There is even a spectacular little moment where it felt like they were finally embracing the character and his stoicness and iconic status with an awesomely shot moment of the Lone Ranger on top of his horse Silver, rearing back with the sun behind him and proclaiming “Hi-Yo, Silver! Away!” and it’s actually pretty bad ass for a moment there, but then they immediately cut to Tonto looking on in absolute horror and telling the Lone Ranger to never do that again. So in the end, even though the moment was shot with seemed like appropriate gravity and tone, they were still embarrassed by the cheesy line and came across as “Really we’re too cool with this stuff so we’re gonna goof on it at the same time.”
Did I mention the pointless carnivorous rabbits? I did? Okay good.
So what did Verbinski want to do? Make a movie addressing the slaughter of Indians by homicidal whites? Because the only thing treated with any respect in this movie are the Comanche warriors forced into a battle they know they will lose, but even then THAT gets undermined because during an absolute massacre of Comanches by a hail of machine-gun fire, the Lone Ranger and Tonto make a bumbling and humorous escape right in the middle of it all, because why make a movie about Indian massacres if you can’t throw in jokes at the exact same time.
This movie is crazy, and not in a good way. A big part of that crazy comes from the bloat. I love a long, two and a half to three hour western, but it has to have a purpose and keep moving forward. I can’t think back on this movie and imagine any moments or scenes that justified the incredibly long running time. With this particular story and characters, they could have given us a tight movie just under two hours, and who knows, maybe this thing could have been edited down to something more watchable and entertaining. cut out the pleasant yet unnecessary narrative device of old Tonto telling the story to a kid, cut out the whole side story of the Lone Ranger’s sister-in-law actually loving him and not his brother whom she married (because again, this whole thing goes absolutely NOWHERE), cut out those stupid carnivorous rabbits, tighten up the train plot and the thing about mining for silver (there’s a thing in the movie about mining for silver, it’s just a tangible stand-in for humanity’s greed), cut out absolutely everything having to do with Helena Bonham Carter’s character, as she is all exposition and completely pointless to the story as a whole, and then maybe you have a movie there worth watching.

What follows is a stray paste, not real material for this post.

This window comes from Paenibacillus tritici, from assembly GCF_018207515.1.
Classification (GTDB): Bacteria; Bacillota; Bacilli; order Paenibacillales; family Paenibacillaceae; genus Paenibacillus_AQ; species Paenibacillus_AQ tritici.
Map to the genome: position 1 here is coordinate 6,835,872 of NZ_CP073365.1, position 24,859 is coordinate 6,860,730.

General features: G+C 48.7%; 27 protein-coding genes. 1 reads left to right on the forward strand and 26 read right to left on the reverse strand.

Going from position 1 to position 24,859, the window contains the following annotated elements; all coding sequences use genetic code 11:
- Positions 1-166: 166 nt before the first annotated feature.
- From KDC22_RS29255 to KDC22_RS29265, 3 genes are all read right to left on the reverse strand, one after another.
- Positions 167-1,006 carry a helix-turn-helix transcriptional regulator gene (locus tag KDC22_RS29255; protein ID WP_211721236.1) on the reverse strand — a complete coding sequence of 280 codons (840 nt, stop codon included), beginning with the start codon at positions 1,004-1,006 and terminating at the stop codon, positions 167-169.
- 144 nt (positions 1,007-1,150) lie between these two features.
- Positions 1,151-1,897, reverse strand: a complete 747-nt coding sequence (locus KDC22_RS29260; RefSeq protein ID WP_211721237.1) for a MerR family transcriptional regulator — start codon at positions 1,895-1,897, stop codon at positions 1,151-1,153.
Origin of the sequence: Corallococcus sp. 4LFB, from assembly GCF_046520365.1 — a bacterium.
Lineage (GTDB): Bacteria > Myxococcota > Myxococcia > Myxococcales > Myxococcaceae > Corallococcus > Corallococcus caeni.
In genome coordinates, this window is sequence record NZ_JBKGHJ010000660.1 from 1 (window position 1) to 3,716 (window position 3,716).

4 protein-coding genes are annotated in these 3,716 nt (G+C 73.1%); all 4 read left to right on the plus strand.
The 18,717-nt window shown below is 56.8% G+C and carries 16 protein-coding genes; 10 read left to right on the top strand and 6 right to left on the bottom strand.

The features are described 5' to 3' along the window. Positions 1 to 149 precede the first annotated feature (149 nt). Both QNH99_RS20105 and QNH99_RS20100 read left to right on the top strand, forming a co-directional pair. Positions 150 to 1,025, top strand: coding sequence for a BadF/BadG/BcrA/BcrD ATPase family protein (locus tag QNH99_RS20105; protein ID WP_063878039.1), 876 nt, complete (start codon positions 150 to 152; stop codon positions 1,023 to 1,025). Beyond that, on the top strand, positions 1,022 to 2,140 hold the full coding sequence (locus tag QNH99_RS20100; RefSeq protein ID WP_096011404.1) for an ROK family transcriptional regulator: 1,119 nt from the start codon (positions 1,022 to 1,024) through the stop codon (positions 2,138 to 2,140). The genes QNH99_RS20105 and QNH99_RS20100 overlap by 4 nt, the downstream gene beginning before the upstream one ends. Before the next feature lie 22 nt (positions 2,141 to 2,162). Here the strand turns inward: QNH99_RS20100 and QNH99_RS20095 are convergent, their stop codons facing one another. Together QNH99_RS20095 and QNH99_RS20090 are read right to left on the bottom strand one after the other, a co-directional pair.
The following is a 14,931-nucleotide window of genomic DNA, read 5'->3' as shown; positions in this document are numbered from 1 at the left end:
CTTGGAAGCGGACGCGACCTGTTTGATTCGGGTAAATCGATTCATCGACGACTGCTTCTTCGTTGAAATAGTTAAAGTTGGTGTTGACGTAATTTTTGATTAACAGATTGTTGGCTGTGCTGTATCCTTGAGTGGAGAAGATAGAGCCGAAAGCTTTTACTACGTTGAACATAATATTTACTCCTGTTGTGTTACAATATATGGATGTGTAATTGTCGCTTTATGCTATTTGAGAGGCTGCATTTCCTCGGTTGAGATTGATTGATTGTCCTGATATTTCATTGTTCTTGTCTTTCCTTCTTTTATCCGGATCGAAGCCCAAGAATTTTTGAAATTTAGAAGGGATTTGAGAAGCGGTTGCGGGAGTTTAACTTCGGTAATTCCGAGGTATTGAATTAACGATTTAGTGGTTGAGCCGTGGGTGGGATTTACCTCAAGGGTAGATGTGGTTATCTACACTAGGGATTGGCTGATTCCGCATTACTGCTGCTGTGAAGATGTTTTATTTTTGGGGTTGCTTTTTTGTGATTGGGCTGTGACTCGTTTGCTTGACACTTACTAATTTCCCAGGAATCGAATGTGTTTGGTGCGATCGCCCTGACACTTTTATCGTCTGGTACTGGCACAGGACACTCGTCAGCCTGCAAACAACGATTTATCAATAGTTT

But none of this is going to happen, this is the cut of the movie we were given, and it just stinks. Which sucks, because I wanted to see an awesome big budget western, and instead I just got a lot of bloat. What a shame.